- Keep Your Coins, We Want Change: In 2019, over 50 tech CEOs came together urging S. lawmakers to create a federal data privacy legislation. Why? Because of the continued regulatory sprawl across international, national and state standards. Managing cybersecurity should not be as complicated as adhering to the IRS tax code. Breaches continue to be a pervasive problem, and the complexities of applying various and overlapping regulations in a globally-connected world are not helping. To this end, we’ll see some consolidation of regulatory requirements and standards in 2020.
- More Money Doesn’t Mean Less Problems: Enterprise spending on cybersecurity will reach an all-time high in 2020. Today, companies spend an average of $18.4M on cybersecurity each year and 58% plan on increasing their IT security budget in 2020. This increased spending is due to emerging cybersecurity threats, the need to support enterprise technical transformation, and C-suite and boards becoming more involved in their company’s cybersecurity strategy. What’s truly alarming is that 53% of IT experts admit they don’t know how well the cybersecurity tools they’ve deployed are working. Enterprises must have full visibility into their environments and be able to identify if tools are working as expected, if there are gaps and if any tools overlap or are misconfigured. British Airways and Marriot are both examples of why having visibility at all times is important with the companies receiving hefty fines of $230 million and $123 million, respectively for their data breaches. While cybersecurity insurance can help, it is not always enough. Companies should invest in a programmatic approach that includes automation which continues to validate that security is working as expected, at all times.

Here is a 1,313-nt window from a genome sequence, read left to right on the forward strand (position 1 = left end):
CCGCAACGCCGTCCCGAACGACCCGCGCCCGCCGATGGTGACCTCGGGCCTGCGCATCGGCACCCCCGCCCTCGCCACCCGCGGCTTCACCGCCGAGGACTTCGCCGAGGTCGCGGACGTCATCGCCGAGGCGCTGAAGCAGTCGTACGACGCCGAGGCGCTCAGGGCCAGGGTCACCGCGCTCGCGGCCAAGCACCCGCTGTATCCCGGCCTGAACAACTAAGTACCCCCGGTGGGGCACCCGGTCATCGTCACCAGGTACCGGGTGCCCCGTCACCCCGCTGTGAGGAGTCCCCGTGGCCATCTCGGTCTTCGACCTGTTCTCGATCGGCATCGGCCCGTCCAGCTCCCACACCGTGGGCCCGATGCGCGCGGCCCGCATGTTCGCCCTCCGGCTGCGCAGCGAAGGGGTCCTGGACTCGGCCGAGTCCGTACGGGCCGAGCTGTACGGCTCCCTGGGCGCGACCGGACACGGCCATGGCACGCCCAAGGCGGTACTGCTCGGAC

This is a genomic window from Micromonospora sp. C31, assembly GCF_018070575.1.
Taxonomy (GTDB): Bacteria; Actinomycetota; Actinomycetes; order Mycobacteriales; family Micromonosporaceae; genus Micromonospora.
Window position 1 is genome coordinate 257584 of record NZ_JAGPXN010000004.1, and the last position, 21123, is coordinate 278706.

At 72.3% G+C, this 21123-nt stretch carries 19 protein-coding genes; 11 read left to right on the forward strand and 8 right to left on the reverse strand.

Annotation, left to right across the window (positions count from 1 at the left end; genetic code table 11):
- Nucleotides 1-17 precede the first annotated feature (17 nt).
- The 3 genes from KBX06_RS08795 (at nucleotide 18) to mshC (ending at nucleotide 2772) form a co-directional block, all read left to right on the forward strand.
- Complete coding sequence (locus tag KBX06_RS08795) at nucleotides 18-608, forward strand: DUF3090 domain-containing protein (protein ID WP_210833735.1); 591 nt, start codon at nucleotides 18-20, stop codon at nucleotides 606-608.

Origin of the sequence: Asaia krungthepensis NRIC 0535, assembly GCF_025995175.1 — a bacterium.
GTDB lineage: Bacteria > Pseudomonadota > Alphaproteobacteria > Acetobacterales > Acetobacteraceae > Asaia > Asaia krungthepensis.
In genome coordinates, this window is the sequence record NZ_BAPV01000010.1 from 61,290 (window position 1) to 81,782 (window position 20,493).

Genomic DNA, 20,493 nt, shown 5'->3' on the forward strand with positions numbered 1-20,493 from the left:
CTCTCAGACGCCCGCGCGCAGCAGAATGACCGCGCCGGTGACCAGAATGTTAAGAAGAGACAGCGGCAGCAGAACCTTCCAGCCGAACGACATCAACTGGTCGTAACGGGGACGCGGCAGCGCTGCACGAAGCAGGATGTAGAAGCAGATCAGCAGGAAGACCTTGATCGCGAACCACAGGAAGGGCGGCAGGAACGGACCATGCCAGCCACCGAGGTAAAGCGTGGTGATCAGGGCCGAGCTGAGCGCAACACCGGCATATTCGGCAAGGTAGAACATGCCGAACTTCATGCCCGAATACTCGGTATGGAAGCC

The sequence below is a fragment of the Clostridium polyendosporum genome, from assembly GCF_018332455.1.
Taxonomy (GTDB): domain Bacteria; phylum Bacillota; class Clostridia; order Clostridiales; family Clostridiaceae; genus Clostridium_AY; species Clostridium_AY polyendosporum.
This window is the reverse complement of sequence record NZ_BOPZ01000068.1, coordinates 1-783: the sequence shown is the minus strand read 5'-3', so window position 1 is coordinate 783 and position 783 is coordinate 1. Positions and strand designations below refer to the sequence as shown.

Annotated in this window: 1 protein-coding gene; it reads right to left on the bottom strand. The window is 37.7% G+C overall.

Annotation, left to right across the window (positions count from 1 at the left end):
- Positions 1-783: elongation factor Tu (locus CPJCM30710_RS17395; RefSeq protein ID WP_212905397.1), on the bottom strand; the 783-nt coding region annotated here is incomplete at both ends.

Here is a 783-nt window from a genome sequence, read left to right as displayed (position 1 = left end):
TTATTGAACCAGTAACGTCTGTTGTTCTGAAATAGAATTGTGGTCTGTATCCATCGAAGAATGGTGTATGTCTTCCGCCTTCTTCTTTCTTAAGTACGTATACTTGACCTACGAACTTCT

- Rise of Mid-tier MSSPs: In 2020, we will see a rise of the mid-tier MSSPs, as they are more focused on identifying the best tools to address specific cybersecurity challenges. The big channel partners on the other hand, are too focused on chasing money associated the sale of large, legacy providers that claim to “do it all.” Enterprises are increasingly frustrated with this approach and prefer partners with expertise on the latest, most effective security practices and solutions.
About the Author
Chris Kennedy is the CISO and vice president of customer success at AttackIQ. Kennedy joined AttackIQ from Bridgewater Associates where he was head of security for infrastructure technology and controls engineering and brings more than 20 years of cybersecurity risk and operations practitioner experience. Previously, Kennedy led the development of the U.S. Department of Treasury’s and the U.S. Marine Corps’ Cybersecurity Operations Programs, defense and federal contracting for Northrop Grumman, and is a former Marine Corps Officer and Operation Iraqi Freedom veteran.